News & Analysis as of

Federal Rules of Appellate Procedure

Important Changes To The Tennessee Rules Of Appellate Procedure: Six Things You Need To Know

Effective July 1, 2017, the Tennessee Rules of Appellate Procedure have changed. Many of these changes were implemented to reflect the appellate court clerk’s implementation of electronic filing this year. Here’s what you...more

A Motion by any Other Name...

Courts often note that they should avoid exalting form over substance when interpreting laws. Similarly, in construing legal filings, courts typically eschew reliance on document titles in favor of examining their actual...more

When is An Extension Not an Extension? When It Raises Jurisdictional Problems

When a district court issues an order extending a filing deadline, it is usually safe to assume that your client will not be prejudiced as long as you file within the period ordered by the court...more

Federal Appellate Rule Changes

by Jaburg Wilk on

The amendments to the Federal Rules of Appellate Procedure, effective December 1, 2016, arise, for the most part, out of changes in technology. Some of the amendments refine prior Rules that, while taking into account...more

Seventh Circuit Confirms that Parties Seeking Review of an Interlocutory Order Have 30 Days to Request a Rule 54(b) Judgment

by Foley & Lardner LLP on

The rule of 28 U.S.C. § 1291 limits the appealability of district court orders to “final decisions.” Although an order resolving fewer than all claims of all parties is not a final decision for purposes of appeal, Rule 54(b),...more

New Lower Word Limits for Briefs Have Arrived at Most (But Not All) Federal Courts of Appeal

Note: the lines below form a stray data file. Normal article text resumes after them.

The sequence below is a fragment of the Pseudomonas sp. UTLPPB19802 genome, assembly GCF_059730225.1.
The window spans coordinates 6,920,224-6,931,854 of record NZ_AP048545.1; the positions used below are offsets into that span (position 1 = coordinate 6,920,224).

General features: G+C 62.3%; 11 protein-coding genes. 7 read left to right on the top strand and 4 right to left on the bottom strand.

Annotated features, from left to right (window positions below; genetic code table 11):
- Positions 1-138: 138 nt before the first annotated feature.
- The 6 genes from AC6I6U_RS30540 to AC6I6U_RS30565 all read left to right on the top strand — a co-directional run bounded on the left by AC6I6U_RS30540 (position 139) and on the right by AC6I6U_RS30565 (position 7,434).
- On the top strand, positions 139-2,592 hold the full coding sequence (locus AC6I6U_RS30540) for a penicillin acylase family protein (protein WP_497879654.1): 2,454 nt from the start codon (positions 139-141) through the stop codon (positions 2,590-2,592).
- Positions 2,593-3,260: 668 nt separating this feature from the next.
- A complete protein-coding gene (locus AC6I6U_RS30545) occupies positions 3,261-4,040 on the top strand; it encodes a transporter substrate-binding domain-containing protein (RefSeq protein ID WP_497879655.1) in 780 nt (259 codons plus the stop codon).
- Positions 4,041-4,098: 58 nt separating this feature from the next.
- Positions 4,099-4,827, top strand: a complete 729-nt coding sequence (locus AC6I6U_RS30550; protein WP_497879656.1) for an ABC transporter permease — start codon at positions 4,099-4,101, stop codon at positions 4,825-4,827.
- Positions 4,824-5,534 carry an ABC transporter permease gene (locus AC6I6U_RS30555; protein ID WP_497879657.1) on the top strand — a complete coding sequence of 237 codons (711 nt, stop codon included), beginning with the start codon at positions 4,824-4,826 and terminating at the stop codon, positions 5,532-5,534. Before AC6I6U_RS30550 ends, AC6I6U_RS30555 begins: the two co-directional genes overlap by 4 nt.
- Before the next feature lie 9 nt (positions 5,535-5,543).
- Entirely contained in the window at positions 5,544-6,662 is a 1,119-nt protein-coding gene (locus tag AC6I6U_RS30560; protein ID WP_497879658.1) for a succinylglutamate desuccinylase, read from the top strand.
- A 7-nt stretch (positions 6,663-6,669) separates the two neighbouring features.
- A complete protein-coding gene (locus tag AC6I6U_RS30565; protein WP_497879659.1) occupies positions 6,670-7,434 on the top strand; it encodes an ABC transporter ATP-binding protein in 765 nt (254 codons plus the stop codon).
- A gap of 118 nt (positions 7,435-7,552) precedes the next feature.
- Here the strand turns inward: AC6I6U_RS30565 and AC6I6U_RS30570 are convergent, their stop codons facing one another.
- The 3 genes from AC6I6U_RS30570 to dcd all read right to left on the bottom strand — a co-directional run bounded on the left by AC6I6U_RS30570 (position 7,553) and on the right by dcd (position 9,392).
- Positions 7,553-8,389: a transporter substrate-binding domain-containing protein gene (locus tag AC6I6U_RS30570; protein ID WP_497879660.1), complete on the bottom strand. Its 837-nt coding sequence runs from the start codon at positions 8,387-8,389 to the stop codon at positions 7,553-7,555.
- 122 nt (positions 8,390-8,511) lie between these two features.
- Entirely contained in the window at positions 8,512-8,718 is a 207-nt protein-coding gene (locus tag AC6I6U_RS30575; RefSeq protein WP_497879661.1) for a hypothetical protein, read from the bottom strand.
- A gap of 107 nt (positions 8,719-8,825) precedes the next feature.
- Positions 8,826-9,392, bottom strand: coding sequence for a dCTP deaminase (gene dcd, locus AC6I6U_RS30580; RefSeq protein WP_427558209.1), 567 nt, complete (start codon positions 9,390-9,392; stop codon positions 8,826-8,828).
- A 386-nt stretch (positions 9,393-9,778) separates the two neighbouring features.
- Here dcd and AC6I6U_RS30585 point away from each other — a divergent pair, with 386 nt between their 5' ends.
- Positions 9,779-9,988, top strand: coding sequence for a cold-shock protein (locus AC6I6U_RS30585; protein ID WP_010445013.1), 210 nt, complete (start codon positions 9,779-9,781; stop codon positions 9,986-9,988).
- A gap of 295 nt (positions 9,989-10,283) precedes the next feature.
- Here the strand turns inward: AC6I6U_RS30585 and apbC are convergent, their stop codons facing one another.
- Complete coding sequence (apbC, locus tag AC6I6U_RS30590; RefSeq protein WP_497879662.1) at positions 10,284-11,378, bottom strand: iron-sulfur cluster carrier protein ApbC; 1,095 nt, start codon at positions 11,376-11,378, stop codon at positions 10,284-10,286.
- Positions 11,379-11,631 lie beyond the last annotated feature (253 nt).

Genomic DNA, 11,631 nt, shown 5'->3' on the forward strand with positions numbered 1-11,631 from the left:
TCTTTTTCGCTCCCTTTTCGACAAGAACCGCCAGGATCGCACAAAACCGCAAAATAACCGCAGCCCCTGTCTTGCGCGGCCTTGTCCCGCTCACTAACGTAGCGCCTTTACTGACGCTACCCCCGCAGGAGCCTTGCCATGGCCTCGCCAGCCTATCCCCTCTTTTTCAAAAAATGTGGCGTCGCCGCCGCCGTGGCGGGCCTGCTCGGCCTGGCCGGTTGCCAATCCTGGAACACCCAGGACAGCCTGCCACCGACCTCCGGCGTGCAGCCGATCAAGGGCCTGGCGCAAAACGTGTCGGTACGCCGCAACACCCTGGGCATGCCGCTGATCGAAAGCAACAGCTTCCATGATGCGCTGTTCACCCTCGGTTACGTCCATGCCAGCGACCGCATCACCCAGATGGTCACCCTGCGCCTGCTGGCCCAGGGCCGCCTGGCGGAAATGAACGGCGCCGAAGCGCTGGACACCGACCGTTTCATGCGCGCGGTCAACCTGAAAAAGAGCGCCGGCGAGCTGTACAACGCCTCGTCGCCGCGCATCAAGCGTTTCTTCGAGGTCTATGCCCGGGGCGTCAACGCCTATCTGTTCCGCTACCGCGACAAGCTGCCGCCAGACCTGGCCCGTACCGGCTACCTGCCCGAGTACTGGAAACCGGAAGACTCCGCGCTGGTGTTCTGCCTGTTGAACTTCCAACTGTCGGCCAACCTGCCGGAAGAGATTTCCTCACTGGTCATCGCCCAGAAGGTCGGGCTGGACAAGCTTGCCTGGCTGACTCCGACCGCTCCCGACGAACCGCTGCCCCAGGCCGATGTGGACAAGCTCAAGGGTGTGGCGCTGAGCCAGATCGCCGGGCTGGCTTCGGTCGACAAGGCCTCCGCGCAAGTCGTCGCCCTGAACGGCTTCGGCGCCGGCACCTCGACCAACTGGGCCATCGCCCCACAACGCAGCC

by Robins Kaplan LLP on

On December 1, 2016, a set of rule amendments to the Federal Rules of Appellate Procedure became effective. The amended rules and details of the amendments can be found on the Eighth Circuit’s webpage, available at...more

Two Key Things You Need to Know About the 2016 Federal Rule Changes

by Weintraub Tobin on

On December 1, 2016, amendments to the Federal Rules of Civil Procedure (“FRCP”) and Federal Rules of Appellate Procedure (FRAP) took effect. While at first glance, the changes may not seem dramatic, but changes such as...more

From Federal Procedure Rules to State Bar Association Rules —Lawyers Need Tech Skills to Remain Competent

by Butler Snow LLP on

Today, amendments to the Federal Rules of Appellate, Civil, Criminal, and Bankruptcy Procedure go into effect. Based on these amendments, litigators may want to brush up on their tech skills. In fact, litigators may be...more

Third Circuit Holds That Arguments Incorporated by Reference to Lower Court Briefs Are Waived

Last week the Third Circuit Court of Appeals reiterated its disapproval of cursory arguments made in a footnote, while joining other Circuits that have held that making arguments solely by reference to trial court briefs is...more

Pithy Briefs to Become Procedural Mandate: The FRAP 32 Limit Loses 1,000 Words

by Butler Snow LLP on

Federal Rule of Appellate Procedure 32 currently restricts principal briefs to 14,000 words apiece, but that limit will soon diminish to 13,000. For non-lawyers such a change may seem inconsequential. After all, as the...more

Internal Fight Over Role of Appellate Court Reveals Substantial Difference of Opinion over Substantial Evidence at Federal Circuit

In Apple, Inc., v. Samsung Electronics Co., Inc., [2015-1171, 2015-1195, 2015-1994] (October 7, 2016), the en banc Federal Circuit completely undid the panel decision with respect to three patents, with the three original...more

The Road Not Taken Leads to Forfeiture of an Appeal